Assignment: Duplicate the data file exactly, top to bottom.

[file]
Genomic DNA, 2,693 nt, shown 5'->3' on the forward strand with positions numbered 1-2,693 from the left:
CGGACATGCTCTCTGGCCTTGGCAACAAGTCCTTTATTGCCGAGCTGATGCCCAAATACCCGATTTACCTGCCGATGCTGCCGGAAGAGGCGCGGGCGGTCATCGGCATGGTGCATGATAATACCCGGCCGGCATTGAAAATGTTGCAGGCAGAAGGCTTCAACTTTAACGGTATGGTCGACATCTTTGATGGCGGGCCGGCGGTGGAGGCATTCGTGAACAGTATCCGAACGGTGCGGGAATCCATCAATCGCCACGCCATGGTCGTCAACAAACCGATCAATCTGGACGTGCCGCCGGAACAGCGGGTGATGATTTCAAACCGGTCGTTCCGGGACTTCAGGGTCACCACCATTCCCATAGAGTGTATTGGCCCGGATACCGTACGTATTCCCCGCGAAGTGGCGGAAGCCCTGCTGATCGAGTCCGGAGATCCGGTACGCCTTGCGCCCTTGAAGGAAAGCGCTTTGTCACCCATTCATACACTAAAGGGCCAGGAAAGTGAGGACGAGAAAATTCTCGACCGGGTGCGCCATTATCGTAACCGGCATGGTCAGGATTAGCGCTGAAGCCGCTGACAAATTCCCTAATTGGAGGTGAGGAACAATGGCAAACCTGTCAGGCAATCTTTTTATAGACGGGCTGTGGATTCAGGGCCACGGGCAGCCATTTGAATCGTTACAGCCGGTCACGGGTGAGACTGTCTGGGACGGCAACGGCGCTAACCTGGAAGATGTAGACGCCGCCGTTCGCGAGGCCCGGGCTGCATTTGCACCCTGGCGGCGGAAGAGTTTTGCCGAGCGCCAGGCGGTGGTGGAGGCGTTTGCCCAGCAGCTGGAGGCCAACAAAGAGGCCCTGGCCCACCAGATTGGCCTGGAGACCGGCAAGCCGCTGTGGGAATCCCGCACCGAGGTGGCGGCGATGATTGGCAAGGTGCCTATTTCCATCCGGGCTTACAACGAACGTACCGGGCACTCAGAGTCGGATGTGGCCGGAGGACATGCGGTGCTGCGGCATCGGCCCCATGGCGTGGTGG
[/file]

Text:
Genomic DNA, 2,693 nt, shown 5'->3' on the forward strand with positions numbered 1-2,693 from the left:
CGGACATGCTCTCTGGCCTTGGCAACAAGTCCTTTATTGCCGAGCTGATGCCCAAATACCCGATTTACCTGCCGATGCTGCCGGAAGAGGCGCGGGCGGTCATCGGCATGGTGCATGATAATACCCGGCCGGCATTGAAAATGTTGCAGGCAGAAGGCTTCAACTTTAACGGTATGGTCGACATCTTTGATGGCGGGCCGGCGGTGGAGGCATTCGTGAACAGTATCCGAACGGTGCGGGAATCCATCAATCGCCACGCCATGGTCGTCAACAAACCGATCAATCTGGACGTGCCGCCGGAACAGCGGGTGATGATTTCAAACCGGTCGTTCCGGGACTTCAGGGTCACCACCATTCCCATAGAGTGTATTGGCCCGGATACCGTACGTATTCCCCGCGAAGTGGCGGAAGCCCTGCTGATCGAGTCCGGAGATCCGGTACGCCTTGCGCCCTTGAAGGAAAGCGCTTTGTCACCCATTCATACACTAAAGGGCCAGGAAAGTGAGGACGAGAAAATTCTCGACCGGGTGCGCCATTATCGTAACCGGCATGGTCAGGATTAGCGCTGAAGCCGCTGACAAATTCCCTAATTGGAGGTGAGGAACAATGGCAAACCTGTCAGGCAATCTTTTTATAGACGGGCTGTGGATTCAGGGCCACGGGCAGCCATTTGAATCGTTACAGCCGGTCACGGGTGAGACTGTCTGGGACGGCAACGGCGCTAACCTGGAAGATGTAGACGCCGCCGTTCGCGAGGCCCGGGCTGCATTTGCACCCTGGCGGCGGAAGAGTTTTGCCGAGCGCCAGGCGGTGGTGGAGGCGTTTGCCCAGCAGCTGGAGGCCAACAAAGAGGCCCTGGCCCACCAGATTGGCCTGGAGACCGGCAAGCCGCTGTGGGAATCCCGCACCGAGGTGGCGGCGATGATTGGCAAGGTGCCTATTTCCATCCGGGCTTACAACGAACGTACCGGGCACTCAGAGTCGGATGTGGCCGGAGGACATGCGGTGCTGCGGCATCGGCCCCATGGCGTGGTGG